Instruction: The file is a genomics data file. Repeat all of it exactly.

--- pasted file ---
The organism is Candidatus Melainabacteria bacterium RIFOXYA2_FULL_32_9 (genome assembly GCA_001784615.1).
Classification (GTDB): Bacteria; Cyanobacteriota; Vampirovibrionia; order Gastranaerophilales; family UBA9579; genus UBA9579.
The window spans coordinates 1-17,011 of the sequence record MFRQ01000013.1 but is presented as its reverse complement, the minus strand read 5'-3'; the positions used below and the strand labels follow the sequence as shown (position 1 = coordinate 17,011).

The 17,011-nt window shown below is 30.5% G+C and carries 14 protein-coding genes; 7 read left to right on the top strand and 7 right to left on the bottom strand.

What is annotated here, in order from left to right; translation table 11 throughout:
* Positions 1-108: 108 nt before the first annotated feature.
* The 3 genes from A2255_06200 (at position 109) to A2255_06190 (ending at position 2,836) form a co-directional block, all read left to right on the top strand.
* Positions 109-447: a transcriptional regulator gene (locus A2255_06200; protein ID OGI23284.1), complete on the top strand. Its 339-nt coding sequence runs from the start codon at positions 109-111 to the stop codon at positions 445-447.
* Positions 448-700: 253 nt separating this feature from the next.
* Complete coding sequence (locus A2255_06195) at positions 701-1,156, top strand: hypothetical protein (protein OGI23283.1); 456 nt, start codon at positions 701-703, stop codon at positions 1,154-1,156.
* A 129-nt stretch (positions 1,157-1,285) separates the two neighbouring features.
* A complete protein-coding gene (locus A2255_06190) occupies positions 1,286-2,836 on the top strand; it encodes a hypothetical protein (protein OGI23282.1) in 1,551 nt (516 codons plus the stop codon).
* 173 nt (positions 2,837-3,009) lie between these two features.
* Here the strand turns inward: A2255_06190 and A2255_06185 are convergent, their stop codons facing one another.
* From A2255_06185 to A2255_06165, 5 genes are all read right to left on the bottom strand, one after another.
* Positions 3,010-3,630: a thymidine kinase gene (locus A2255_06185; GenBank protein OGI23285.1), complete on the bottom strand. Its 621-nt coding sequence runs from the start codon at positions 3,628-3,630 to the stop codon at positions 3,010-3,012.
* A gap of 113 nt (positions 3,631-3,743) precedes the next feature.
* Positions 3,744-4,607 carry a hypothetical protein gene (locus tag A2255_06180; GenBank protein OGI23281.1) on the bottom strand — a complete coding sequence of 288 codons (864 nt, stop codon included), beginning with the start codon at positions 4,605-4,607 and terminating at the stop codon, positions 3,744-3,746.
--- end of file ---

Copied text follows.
The organism is Candidatus Melainabacteria bacterium RIFOXYA2_FULL_32_9 (genome assembly GCA_001784615.1).
Classification (GTDB): Bacteria; Cyanobacteriota; Vampirovibrionia; order Gastranaerophilales; family UBA9579; genus UBA9579.
The window spans coordinates 1-17,011 of the sequence record MFRQ01000013.1 but is presented as its reverse complement, the minus strand read 5'-3'; the positions used below and the strand labels follow the sequence as shown (position 1 = coordinate 17,011).

The 17,011-nt window shown below is 30.5% G+C and carries 14 protein-coding genes; 7 read left to right on the top strand and 7 right to left on the bottom strand.

What is annotated here, in order from left to right; translation table 11 throughout:
* Positions 1-108: 108 nt before the first annotated feature.
* The 3 genes from A2255_06200 (at position 109) to A2255_06190 (ending at position 2,836) form a co-directional block, all read left to right on the top strand.
* Positions 109-447: a transcriptional regulator gene (locus A2255_06200; protein ID OGI23284.1), complete on the top strand. Its 339-nt coding sequence runs from the start codon at positions 109-111 to the stop codon at positions 445-447.
* Positions 448-700: 253 nt separating this feature from the next.
* Complete coding sequence (locus A2255_06195) at positions 701-1,156, top strand: hypothetical protein (protein OGI23283.1); 456 nt, start codon at positions 701-703, stop codon at positions 1,154-1,156.
* A 129-nt stretch (positions 1,157-1,285) separates the two neighbouring features.
* A complete protein-coding gene (locus A2255_06190) occupies positions 1,286-2,836 on the top strand; it encodes a hypothetical protein (protein OGI23282.1) in 1,551 nt (516 codons plus the stop codon).
* 173 nt (positions 2,837-3,009) lie between these two features.
* Here the strand turns inward: A2255_06190 and A2255_06185 are convergent, their stop codons facing one another.
* From A2255_06185 to A2255_06165, 5 genes are all read right to left on the bottom strand, one after another.
* Positions 3,010-3,630: a thymidine kinase gene (locus A2255_06185; GenBank protein OGI23285.1), complete on the bottom strand. Its 621-nt coding sequence runs from the start codon at positions 3,628-3,630 to the stop codon at positions 3,010-3,012.
* A gap of 113 nt (positions 3,631-3,743) precedes the next feature.
* Positions 3,744-4,607 carry a hypothetical protein gene (locus tag A2255_06180; GenBank protein OGI23281.1) on the bottom strand — a complete coding sequence of 288 codons (864 nt, stop codon included), beginning with the start codon at positions 4,605-4,607 and terminating at the stop codon, positions 3,744-3,746.